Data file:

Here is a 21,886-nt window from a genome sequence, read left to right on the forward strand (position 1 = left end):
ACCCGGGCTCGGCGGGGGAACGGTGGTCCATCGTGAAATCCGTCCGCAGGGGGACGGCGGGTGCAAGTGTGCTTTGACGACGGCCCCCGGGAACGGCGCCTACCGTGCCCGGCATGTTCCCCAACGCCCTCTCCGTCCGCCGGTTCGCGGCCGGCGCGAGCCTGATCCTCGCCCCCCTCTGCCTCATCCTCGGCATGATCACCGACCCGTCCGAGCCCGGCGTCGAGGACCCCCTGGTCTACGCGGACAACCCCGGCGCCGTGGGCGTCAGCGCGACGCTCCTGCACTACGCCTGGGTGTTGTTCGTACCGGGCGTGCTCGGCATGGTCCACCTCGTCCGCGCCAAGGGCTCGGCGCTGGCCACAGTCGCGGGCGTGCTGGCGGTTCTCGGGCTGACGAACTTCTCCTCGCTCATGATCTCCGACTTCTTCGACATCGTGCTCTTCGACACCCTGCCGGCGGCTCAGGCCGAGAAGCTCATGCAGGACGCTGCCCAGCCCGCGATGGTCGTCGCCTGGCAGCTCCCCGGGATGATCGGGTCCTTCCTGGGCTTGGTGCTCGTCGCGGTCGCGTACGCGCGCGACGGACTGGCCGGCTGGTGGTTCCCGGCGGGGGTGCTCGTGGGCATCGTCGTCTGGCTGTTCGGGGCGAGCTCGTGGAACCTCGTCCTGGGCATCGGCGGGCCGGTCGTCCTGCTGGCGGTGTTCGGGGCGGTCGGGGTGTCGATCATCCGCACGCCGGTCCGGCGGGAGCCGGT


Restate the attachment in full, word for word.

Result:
Here is a 21,886-nt window from a genome sequence, read left to right on the forward strand (position 1 = left end):
ACCCGGGCTCGGCGGGGGAACGGTGGTCCATCGTGAAATCCGTCCGCAGGGGGACGGCGGGTGCAAGTGTGCTTTGACGACGGCCCCCGGGAACGGCGCCTACCGTGCCCGGCATGTTCCCCAACGCCCTCTCCGTCCGCCGGTTCGCGGCCGGCGCGAGCCTGATCCTCGCCCCCCTCTGCCTCATCCTCGGCATGATCACCGACCCGTCCGAGCCCGGCGTCGAGGACCCCCTGGTCTACGCGGACAACCCCGGCGCCGTGGGCGTCAGCGCGACGCTCCTGCACTACGCCTGGGTGTTGTTCGTACCGGGCGTGCTCGGCATGGTCCACCTCGTCCGCGCCAAGGGCTCGGCGCTGGCCACAGTCGCGGGCGTGCTGGCGGTTCTCGGGCTGACGAACTTCTCCTCGCTCATGATCTCCGACTTCTTCGACATCGTGCTCTTCGACACCCTGCCGGCGGCTCAGGCCGAGAAGCTCATGCAGGACGCTGCCCAGCCCGCGATGGTCGTCGCCTGGCAGCTCCCCGGGATGATCGGGTCCTTCCTGGGCTTGGTGCTCGTCGCGGTCGCGTACGCGCGCGACGGACTGGCCGGCTGGTGGTTCCCGGCGGGGGTGCTCGTGGGCATCGTCGTCTGGCTGTTCGGGGCGAGCTCGTGGAACCTCGTCCTGGGCATCGGCGGGCCGGTCGTCCTGCTGGCGGTGTTCGGGGCGGTCGGGGTGTCGATCATCCGCACGCCGGTCCGGCGGGAGCCGGT